Do not inject intravenously
The dose for any age is 0.5 mL administered subcutaneously, preferably into the outer aspect of the upper arm.
The recommended age for primary vaccination is 12 to 15 months.
Revaccination with M-M-R II is recommended prior to elementary school entry. See also INDICATIONS AND USAGE , Recommended Vaccination Schedule .
Immune Globulin (IG) is not to be given concurrently with MERUVAX II.
CAUTION: A sterile syringe free of perservatives, antiseptics, and detergents should be used for each injection and/or reconstitution of the vaccine because these substances may inactivate the live virus vaccine. A 25 gauge, 5/8" needle is recommended.
To reconstitute, use only the diluent supplied, since it is free of preservatives or other antiviral substances which might inactivate the vaccine.
Single Dose Vial -- First withdraw the entire volume of diluent into the syringe to be used for reconstitution. Inject all the diluent in the syringe into the vial of lyophilized vaccine, and agitate to mix thoroughly. If the lyophilized vaccine cannot be dissolved, discard. Withdraw the entire contents into a syringe and inject the total volume of restored vaccine subcutaneously.
It is important to use a separate sterile syringe and needle for each individual patient to prevent transmission of hepatitis B and other infectious agents from one person to another.
Parenteral drug products should be inspected visually for particulate matter and discoloration prior to administration whenever solution and container permit. MERUVAX II, when reconstituted, is clear yellow.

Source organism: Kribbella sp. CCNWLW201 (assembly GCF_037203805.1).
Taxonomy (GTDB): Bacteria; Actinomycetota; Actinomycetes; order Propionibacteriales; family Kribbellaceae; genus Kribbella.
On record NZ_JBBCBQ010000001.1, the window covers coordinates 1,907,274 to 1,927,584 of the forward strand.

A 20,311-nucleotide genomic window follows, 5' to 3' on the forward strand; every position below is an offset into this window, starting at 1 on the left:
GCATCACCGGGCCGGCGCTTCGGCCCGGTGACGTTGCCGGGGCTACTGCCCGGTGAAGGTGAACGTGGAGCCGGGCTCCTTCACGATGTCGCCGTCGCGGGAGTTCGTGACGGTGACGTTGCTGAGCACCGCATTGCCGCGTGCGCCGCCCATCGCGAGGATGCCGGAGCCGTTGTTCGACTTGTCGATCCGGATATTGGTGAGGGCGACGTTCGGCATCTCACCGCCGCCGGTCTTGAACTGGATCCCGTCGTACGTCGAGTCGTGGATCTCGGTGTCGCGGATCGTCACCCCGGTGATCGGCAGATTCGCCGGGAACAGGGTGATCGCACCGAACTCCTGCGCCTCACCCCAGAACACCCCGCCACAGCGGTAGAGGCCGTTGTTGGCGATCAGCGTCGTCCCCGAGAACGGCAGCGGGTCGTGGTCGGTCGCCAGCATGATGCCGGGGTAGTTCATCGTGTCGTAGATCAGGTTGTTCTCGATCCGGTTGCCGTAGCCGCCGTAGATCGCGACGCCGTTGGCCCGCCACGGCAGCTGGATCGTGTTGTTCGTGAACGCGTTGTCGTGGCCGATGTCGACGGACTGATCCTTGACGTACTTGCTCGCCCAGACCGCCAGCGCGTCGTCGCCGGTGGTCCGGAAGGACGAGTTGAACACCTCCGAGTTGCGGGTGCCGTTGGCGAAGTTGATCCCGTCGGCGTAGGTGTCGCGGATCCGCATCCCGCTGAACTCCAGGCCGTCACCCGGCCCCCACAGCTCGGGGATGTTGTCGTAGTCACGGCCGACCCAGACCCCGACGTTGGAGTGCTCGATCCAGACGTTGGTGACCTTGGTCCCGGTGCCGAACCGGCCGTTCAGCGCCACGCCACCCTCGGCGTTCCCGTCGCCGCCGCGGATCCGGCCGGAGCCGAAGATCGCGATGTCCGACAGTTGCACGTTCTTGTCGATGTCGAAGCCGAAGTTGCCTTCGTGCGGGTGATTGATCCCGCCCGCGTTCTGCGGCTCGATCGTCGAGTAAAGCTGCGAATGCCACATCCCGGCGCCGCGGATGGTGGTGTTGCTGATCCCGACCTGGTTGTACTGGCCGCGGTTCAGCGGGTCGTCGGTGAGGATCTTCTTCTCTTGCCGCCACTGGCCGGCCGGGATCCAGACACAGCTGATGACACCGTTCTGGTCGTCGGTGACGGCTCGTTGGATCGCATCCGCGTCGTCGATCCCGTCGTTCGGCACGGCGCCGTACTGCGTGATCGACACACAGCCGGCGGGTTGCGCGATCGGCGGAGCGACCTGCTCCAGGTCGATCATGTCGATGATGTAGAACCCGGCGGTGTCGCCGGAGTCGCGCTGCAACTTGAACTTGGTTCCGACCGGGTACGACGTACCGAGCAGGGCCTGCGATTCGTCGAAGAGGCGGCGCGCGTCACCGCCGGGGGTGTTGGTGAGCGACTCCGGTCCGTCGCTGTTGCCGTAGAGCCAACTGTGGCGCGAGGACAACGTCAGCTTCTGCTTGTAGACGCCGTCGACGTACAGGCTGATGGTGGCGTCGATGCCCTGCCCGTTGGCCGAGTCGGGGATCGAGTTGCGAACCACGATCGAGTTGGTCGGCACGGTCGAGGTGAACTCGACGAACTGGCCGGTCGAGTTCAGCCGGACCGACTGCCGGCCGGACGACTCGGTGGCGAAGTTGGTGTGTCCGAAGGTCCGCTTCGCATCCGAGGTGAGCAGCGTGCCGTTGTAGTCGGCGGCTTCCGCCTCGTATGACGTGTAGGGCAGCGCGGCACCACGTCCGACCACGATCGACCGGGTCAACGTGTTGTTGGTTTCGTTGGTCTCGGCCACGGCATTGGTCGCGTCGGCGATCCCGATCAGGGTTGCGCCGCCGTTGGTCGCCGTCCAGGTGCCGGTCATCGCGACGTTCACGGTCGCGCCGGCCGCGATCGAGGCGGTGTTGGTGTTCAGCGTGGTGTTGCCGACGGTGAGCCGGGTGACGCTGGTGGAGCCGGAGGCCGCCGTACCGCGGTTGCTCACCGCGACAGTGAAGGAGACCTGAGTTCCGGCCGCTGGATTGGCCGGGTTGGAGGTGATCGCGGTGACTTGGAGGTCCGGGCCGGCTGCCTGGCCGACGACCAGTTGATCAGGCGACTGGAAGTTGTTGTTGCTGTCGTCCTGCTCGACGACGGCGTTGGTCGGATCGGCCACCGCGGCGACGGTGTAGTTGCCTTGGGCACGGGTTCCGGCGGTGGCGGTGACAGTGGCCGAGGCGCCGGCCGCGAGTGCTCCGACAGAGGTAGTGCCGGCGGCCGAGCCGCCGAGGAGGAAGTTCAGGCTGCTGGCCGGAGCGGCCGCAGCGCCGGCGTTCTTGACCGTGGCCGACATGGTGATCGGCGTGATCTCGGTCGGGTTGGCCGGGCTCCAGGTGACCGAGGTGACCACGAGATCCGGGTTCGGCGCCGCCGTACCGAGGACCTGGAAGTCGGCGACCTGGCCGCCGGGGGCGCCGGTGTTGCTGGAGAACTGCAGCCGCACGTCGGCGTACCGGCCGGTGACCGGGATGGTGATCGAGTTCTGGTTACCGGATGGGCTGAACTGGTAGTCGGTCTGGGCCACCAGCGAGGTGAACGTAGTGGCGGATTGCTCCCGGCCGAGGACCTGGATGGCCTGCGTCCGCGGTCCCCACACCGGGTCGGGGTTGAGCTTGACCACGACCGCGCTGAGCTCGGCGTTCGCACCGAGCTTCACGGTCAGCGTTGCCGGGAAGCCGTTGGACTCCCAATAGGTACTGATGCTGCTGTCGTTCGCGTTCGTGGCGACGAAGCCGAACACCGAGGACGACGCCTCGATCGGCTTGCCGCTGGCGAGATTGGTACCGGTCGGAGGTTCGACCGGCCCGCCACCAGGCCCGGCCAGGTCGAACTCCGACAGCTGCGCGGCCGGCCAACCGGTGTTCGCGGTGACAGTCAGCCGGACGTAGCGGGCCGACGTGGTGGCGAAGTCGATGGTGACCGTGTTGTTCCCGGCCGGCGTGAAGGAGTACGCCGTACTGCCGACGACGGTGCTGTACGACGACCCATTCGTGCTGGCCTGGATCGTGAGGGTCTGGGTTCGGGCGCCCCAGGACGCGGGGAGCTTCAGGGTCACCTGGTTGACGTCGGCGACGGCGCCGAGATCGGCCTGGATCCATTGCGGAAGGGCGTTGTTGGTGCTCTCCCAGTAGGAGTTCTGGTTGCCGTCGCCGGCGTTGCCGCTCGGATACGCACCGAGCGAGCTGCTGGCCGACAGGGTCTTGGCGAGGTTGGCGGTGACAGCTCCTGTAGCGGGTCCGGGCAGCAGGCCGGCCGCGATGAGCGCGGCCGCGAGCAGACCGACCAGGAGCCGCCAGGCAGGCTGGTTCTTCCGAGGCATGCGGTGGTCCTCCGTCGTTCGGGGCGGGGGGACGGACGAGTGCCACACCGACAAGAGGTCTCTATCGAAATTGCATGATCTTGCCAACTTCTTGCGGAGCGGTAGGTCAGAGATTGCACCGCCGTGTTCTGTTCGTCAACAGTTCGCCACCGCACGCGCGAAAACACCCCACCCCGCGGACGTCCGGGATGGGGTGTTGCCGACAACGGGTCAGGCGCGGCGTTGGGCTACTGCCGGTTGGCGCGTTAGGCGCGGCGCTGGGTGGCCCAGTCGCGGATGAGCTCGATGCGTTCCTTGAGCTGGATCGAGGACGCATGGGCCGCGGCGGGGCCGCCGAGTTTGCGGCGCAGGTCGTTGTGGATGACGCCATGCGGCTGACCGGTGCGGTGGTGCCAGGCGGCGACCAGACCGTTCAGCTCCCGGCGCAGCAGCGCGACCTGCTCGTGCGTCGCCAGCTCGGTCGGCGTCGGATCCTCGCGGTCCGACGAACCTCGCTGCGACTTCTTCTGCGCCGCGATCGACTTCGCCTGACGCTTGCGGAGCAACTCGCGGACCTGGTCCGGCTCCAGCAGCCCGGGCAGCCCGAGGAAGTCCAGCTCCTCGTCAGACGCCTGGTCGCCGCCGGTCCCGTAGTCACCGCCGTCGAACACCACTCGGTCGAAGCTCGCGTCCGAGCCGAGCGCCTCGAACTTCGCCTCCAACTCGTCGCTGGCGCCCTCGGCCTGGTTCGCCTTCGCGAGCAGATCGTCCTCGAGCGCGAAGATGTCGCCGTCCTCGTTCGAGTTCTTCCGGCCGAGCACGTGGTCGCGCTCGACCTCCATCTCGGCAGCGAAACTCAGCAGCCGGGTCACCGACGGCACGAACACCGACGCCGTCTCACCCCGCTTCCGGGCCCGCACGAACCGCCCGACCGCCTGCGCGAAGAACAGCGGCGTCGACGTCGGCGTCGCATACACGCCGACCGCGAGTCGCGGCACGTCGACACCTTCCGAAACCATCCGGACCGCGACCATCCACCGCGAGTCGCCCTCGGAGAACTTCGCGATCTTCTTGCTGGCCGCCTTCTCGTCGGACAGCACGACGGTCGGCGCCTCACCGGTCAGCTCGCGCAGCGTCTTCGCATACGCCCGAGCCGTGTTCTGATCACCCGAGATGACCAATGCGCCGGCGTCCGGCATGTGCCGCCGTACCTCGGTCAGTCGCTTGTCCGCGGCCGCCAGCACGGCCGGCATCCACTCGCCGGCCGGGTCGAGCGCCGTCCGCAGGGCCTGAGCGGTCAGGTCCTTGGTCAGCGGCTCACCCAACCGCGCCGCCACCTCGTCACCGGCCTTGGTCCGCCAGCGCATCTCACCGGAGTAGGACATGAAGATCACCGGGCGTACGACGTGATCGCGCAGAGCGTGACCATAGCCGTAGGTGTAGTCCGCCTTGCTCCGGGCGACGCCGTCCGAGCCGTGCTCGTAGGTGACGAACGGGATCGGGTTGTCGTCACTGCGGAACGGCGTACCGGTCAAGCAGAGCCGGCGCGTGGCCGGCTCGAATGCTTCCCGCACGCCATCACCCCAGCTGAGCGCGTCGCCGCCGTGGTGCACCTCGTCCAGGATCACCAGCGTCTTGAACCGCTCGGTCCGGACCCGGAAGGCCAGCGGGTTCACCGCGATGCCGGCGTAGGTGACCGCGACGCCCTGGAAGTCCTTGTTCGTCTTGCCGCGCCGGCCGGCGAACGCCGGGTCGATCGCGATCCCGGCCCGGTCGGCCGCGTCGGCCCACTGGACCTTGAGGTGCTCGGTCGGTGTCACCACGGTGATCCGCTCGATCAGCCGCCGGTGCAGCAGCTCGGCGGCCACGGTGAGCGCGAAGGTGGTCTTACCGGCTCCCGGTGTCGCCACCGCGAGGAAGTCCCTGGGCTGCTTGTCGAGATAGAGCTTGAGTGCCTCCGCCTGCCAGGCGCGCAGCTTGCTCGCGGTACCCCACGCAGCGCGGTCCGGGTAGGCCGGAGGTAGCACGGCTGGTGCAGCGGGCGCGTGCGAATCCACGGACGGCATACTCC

Use With Other Vaccines
MERUVAX II should not be given less than one month before or after administration of other live viral vaccines.
M-M-R II has been administered concurrently with VARIVAX * [Varicella Virus Vaccine Live (Oka/Merck)], and PedvaxHIB * [Haemophilus b Conjugate Vaccine (Meningococcal Protein Conjugate)] using separate sites and syringes. No impairment of immune response to individual tested vaccine antigens was demonstrated. The type, frequency, and severity of adverse experiences observed in these studies with M-M-R II were similar to those seen when each vaccine was given alone.
Routine administration of DTP (Diphtheria, tetanus, pertussis) and/or OPV (oral poliovirus vaccine) concurrently with measles, mumps and rubella vaccines is not recommended because there are limited data relating to the simultaneous administration of these antigens.
However, other schedules have been used. The ACIP has stated "Although data are limited concerning the simultaneous administration of the entire recommended vaccine series (i.e., DTP, OPV, MMR, and Hib vaccines, with or without hepatitis B vaccine), data from numerous studies have indicated no interference between routinely recommended childhood vaccines (either live, attenuated, or killed). These findings support the simultaneous use of all vaccines as recommended."
No. 4747 -- MERUVAX II is supplied as a single-dose vial of lyophilized vaccine NDC 0006-4747-00, and a vial of diluent.
No. 4673/4309 -- MERUVAX II is supplied as follows: (1) a box of 10 single-dose vials of lyophilized vaccine (package A)
NDC 0006-4673-00; and (2) a box of 10 vials of diluent (package B). To conserve refrigerator space, the diluent may be stored separately at room temperature.
During shipment, to ensure that there is no loss of potency, the vaccine must be maintained at a temperature of 10°C (50°F) or colder. Freezing during shipment will not affect potency.
Protect the vaccine from light at all times, since such exposure may inactivate the virus.
Before reconstitution, store the vial of lyophilized vaccine at 2-8°C (36-46°F) or colder. The diluent may be stored in the refrigerator with the lyophilized vaccine or separately at room temperature.
It is recommended that the vaccine be used as soon as possible after reconstitution. Store reconstituted vaccine in the vaccine vial in a dark place at 2-8°C (36-46°F) and discard if not used within 8 hours.
9243404 Issued September 2002